Character Trait Entry: Guarded


Cautious or circumspect; to withhold from a place of doubt, mistrust or fear


Growing up in an abusive home; living in a volatile or uncertain environment; suffering a great loss or hurt in the past; exposure to the humiliation or the downfall of another; having a deep understanding of actions and consequences through experience
Characters in Literature: 

Lucius Malfoy (Harry Potter); Brimstone (Daughter of Smoke and Bone); Roland Deschain of Gilead (The Gunslinger/Dark Tower Series)


A guarded character is both cautious and slow to trust, an ideal survival trait. Tested heroes (and villains!) who have proven themselves in battle or seen the darkness behind the light are guarded simply by reflex--they understand their life or the lives of others may depend on it. Guarded characters are information seekers--they do not make decisions lightly or in haste, and can make excellent leaders in difficult situations.


Because guarded characters weigh situations before acting and are watchful for change that will end in a negative, spontaneity can suffer. These character types can be secretive or seen as moody and often have an under-developed sense of humor. Even people who are deeply embedded in a guarded person's life may feel that there is a wall keeping them from knowing him or her completely. Guarded people can have a hard time letting go and enjoying the moment, and they are tentative in giving themselves over to emotion. They question the motivations of others and sometimes this can spoil the moment when something is offered freely and genuinely.

Common Portrayals: 

Politicians, policemen, military personnel, criminals, prisoners of wars, battered women, abused or neglected children, leaders bearing sole responsibility for people that are at a disadvantage or at risk in some way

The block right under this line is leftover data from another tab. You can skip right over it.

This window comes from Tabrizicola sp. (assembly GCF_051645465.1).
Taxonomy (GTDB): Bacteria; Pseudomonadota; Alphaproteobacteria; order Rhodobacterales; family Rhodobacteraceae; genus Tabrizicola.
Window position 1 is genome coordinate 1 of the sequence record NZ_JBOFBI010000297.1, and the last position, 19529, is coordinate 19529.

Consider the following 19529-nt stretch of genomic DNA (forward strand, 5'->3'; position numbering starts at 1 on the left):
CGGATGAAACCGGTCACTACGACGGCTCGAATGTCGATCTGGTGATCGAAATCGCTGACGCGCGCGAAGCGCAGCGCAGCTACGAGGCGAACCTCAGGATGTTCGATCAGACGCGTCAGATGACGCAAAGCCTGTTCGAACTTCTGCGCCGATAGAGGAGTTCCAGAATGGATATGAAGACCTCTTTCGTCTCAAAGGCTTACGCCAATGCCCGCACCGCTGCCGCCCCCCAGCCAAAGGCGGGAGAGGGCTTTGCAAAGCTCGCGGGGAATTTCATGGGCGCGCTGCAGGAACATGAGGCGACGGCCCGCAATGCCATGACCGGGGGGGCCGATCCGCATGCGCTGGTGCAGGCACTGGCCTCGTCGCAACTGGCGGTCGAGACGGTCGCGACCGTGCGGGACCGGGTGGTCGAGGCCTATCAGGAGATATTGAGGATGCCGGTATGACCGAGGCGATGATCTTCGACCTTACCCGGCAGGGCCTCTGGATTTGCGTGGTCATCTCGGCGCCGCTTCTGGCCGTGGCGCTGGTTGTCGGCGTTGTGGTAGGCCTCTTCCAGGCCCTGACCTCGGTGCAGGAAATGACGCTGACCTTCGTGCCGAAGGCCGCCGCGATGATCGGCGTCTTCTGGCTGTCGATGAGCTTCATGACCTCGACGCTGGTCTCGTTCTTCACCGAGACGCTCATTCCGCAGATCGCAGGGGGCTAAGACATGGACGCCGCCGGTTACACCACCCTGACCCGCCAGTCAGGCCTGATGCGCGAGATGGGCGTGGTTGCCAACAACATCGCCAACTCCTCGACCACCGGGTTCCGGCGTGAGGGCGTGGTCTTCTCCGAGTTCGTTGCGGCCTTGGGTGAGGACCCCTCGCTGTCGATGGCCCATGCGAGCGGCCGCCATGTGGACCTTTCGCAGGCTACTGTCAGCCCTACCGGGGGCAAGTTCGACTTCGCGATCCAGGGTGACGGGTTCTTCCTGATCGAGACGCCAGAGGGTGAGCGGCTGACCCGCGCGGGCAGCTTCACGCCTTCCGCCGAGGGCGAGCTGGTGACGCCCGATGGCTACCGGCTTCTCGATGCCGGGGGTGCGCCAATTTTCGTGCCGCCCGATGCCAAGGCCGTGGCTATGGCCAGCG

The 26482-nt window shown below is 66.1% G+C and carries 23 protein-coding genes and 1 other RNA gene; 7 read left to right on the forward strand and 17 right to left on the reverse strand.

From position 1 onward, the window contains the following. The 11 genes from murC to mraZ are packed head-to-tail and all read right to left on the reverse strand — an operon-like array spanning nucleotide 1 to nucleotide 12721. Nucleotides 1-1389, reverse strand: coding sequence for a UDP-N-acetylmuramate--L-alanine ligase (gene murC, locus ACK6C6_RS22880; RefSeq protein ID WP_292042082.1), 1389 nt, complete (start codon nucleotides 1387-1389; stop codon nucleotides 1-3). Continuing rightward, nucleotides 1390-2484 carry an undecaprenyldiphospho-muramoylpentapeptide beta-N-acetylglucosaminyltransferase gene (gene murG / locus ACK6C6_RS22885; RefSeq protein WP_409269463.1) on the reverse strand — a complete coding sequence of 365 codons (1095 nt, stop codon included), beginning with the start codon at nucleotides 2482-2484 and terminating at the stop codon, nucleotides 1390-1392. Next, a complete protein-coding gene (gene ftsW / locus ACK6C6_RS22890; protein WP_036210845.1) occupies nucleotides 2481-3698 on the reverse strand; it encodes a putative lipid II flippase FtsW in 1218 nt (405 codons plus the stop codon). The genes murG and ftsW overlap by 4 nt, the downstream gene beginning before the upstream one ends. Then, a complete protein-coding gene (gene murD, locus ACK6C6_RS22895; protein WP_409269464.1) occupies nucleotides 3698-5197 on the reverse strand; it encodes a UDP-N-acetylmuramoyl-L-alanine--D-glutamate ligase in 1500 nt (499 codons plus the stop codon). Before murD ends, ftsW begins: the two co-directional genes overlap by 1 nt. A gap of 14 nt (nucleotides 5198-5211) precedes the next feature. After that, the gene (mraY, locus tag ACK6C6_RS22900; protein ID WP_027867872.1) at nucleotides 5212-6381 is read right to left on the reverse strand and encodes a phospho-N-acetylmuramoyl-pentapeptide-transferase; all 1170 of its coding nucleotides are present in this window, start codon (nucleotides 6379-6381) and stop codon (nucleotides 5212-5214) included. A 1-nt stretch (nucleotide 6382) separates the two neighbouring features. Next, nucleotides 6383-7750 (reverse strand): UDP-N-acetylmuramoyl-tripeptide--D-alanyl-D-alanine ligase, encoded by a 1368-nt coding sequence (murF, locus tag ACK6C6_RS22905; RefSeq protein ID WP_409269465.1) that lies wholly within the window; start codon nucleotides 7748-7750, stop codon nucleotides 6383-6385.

Cliches to Avoid:

The lone, tortured hero with no past; mentally ill patients mistrusting their doctors; paranoid governments unable to work together to settle on a critical life-or-death issue yet must for the plot to succeed; the character who becomes guarded because of a crippling romantic betrayal or loss

Twists on the Traditional Guarded:  
  •  With heroes, a guarded personality type is often accompanied with strong intuition, heightened observation skills and sometimes fast reflexes, all of which allow them to act quickly even though a guarded nature should say otherwise. Make it harder on your survivalist hero or villain by not giving them ultra-developed intuition or physical attributes that overpower the negatives of a guarded trait.
  • Place the naturally secretive or guarded character in a situation that demands trust and openness to succeed.
  • Guarded characters usually embrace this side of their nature, believing it to be a trait of survival. Why not create a character who does not like feeling that he must question before choosing and dislikes holding back before trusting. Let his quest to let go of his guarded nature become part of his character arc (but not via romantic elements).